In 1938, Mr. Opperman successfully auditioned for the West Point Band, where he played for three years, ultimately serving seven years with Army bands.

His Broadway career followed, including nearly two dozen shows as principal clarinet, the last being the original production of “La Cage Aux Folles” in 1983. He was also principal clarinet for Ballet Theatre (later renamed American Ballet Theatre) and for the American tour of the Ballet de Paris. He taught and lectured widely, at symposiums and universities around the country.

Mr. Opperman became an expert in the mechanics of the clarinet. He often fabricated tuning barrels and mouthpieces – but only for his students. He wrote a series of widely used technical studies and the first authoritative guide to clarinet reeds.

Mr. Opperman was married three times and divorced twice. After an early marriage, he wed the former Prudence Ward. Their children, Rosie and Charles, survive him. Also surviving are his wife, the former Louise Cozze, and his brothers George and Melvin.

Edited from the New York Times


Benny Powell, 80, a legendary jazz trombonist and a member of Local 802 since 1954, died on June 26.

Mr. Powell is perhaps best remembered for his fine bop-tinged trombone work, and for his association with Count Basie’s “New Testament” big band, but he also performed and recorded with the bands of Thad Jones-Mel Lewis and Duke Pearson in the 1960’s, and played on Broadway and on television. He also worked closely with Dr. Billy Taylor as an administrator for Jazzmobile.

He made his professional debut at the age of 16 in King Kolax’s band, and went on to star with Lionel Hampton before moving to the Basie orchestra in October 1951. His eight-bar solo on the band’s 1955 recording of “April in Paris” distinguished him with jazz and non-jazz audiences alike, but his hundreds of large and small group recordings with a diverse body of jazz luminaries, including singers Sarah Vaughan and Billie Holiday, and with other Basieites Frank Foster and Frank Wess, propelled him to international fame. He won the Down Beat Critics’ Poll in 1956.

Mr. Powell was a vital force in the 1997 campaign that led to the union’s contract with jazz instructors at the New School. In the latter part of his career he was a core member of Randy Weston’s African Rhythms group, musicians with whom he toured for over 35 years. As recently as June 22, Mr. Powell performed in the CareFusion Jazz Festival in New York City.

Mr. Powell is survived by his sister Elizabeth Powell McCrowey, daughter Demetra Clay, grandchildren Kyle and Faith Swetnam and niece Lisa Dickerson. He is also survived by Barry Cooper, whom he considered a son.

Benny Powell’s life is far too rich to be condensed into this small space. To read Todd Bryant Weeks’s feature article on him from last fall, including a lengthy interview, click here.

Mr. Powell’s funeral will be held on Monday, July 12 at 7 p.m. at St. Peter’s Church (619 Lexington at 54th). The family suggests that contributions be made to an education fund for his grandchildren Kyle and Faith Swetnam in care of their grandmother, Evelyn Nolan, 2890 Emerald Spring Dr., Lawrenceville, GA 30095. For more information on this fund or on a future memorial concert planned for Mr. Powell, e-mail Devra Hall Levy at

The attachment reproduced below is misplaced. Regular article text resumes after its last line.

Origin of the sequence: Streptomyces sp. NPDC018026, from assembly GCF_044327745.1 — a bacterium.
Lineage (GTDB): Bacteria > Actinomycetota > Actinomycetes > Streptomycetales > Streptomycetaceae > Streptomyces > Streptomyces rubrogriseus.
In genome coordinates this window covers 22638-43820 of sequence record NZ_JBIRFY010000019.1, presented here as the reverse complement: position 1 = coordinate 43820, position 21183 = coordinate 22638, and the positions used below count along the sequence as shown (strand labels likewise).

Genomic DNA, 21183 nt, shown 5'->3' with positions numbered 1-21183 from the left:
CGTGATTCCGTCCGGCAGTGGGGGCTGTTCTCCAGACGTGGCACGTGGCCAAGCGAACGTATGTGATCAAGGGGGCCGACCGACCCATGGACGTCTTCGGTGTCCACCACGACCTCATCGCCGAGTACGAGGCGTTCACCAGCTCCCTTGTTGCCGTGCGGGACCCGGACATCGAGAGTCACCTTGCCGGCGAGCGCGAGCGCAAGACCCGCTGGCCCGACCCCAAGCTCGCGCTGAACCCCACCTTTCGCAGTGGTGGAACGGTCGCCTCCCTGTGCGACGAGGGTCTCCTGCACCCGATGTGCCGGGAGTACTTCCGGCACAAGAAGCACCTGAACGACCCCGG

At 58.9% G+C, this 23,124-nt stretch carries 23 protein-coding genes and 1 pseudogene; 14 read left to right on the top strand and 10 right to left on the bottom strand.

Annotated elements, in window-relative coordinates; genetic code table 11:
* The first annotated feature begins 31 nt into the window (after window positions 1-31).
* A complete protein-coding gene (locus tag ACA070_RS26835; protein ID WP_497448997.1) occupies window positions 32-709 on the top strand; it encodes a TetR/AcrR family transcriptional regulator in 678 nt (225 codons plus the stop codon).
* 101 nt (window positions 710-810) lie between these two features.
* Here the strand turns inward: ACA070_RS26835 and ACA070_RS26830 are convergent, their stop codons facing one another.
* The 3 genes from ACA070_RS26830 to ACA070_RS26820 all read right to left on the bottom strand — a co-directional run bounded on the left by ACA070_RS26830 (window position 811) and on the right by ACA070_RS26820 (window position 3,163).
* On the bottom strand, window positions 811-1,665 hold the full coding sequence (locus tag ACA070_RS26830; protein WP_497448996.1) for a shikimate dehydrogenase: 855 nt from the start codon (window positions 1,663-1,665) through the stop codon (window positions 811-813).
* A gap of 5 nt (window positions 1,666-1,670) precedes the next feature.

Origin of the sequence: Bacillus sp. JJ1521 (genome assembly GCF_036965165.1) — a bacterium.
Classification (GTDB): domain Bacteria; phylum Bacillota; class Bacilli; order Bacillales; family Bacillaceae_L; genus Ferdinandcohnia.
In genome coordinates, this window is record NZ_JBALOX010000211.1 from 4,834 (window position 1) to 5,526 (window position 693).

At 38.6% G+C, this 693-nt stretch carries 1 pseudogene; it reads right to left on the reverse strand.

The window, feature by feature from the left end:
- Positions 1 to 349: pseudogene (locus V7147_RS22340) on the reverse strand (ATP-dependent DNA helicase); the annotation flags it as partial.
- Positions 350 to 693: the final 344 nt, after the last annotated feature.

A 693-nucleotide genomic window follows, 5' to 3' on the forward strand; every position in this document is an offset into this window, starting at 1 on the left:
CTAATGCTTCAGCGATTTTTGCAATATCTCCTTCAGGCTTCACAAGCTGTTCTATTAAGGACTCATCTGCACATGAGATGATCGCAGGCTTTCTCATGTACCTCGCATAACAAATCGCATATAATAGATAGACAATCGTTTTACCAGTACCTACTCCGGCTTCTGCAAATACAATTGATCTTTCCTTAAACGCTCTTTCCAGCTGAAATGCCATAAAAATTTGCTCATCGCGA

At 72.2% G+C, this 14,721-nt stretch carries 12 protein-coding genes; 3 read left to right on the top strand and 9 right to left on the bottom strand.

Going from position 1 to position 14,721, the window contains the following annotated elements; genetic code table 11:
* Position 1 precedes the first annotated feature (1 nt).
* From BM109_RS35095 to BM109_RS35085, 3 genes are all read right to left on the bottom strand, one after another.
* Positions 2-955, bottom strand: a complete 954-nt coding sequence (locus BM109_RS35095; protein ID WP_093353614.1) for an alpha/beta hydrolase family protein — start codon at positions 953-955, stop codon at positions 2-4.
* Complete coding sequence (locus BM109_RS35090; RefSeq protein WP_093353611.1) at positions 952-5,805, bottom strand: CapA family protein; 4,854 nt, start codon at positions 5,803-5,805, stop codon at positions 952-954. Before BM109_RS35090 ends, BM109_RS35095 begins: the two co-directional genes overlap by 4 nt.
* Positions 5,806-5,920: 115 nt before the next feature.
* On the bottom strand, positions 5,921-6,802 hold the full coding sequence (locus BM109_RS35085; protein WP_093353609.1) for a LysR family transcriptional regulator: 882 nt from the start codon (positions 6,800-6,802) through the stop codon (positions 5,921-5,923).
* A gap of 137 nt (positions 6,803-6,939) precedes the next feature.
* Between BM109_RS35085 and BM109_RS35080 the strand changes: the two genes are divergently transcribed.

Ra’mon Quinones, 45, died on June 1. Mr. Quinones was a much beloved drummer on jazz bandstands, and appeared regularily at the Monday night jam sessions at Local 802, hosted by the Jazz Foundation of America.

Mr. Quinones appeared with his own groups, with the Youngbloods Jazz Quartet, and with Jazzmobile. He was an avid supporter of President Barack Obama, an active member of his church, and a loving husband.

Mr. Quinones supported Justice for Jazz Artists, Local 802 campaign’s that seeks pension and other benefits for working jazz musicians. He marched with other musicians last September for this cause.

Contributions may be sent to his wife Sandra via the Jazz Foundation of America, 322 West 48th Street, sixth floor, New York, NY 10036. For more information, contact Joe Petrucelli at (212) 245-3999, ext. 10 or


George Ricci, 87, a cellist and a Local 802 member since 1941, died on March 12.

Mr. Ricci was among the string players on the classic series of bossa nova albums of Antonio Carlos Jobim and Claus Ogerman in the 1960’s. He also performed with other top names in both popular music and jazz. Allegro was not able to discover any additional information about Mr. Ricci, including the names of any survivors. Members who know more can e-mail or call (646) 765-9663 or write to Allegro, Local 802, 322 West 48th Street, New York, NY 10036.


Jeff Tillman, 63, a guitarist and a member of Local 802 since 1971, died on March 30.

Jeff was a working musician in New York for his entire career, playing jazz dates, club dates, big band venues, high profile society events and many recording sessions.

“He was the consummate musicians, supremely skilled and a most marvelous human being who will be greatly missed by all those who knew him and loved him,” wrote Local 802 member Howard Tavin in a letter to Allegro.

Jeff is survived by his wife Denise, son Ross and brothers Matthew and Howie.

We also remember . . .

L.J. Drakes, trumpet
Myron Mendelsohn, sax
Marion Merrill, piano
Howard N Nelson, drums

To report the death of a member, please call Tamea Dunn at (212) 245-4802. Be sure to ask about any possible refund of Local 802 membership dues or about the union’s death benefit (there are certain eligibility requirements).

Spouses of deceased members should also call the AFM Pension Fund at (800) 833-8065, ext. 1311, to ask about any possible benefits.

To submit an obituary to Allegro, e-mail Allegro editor Mikael Elsila at or call (646) 765-9663.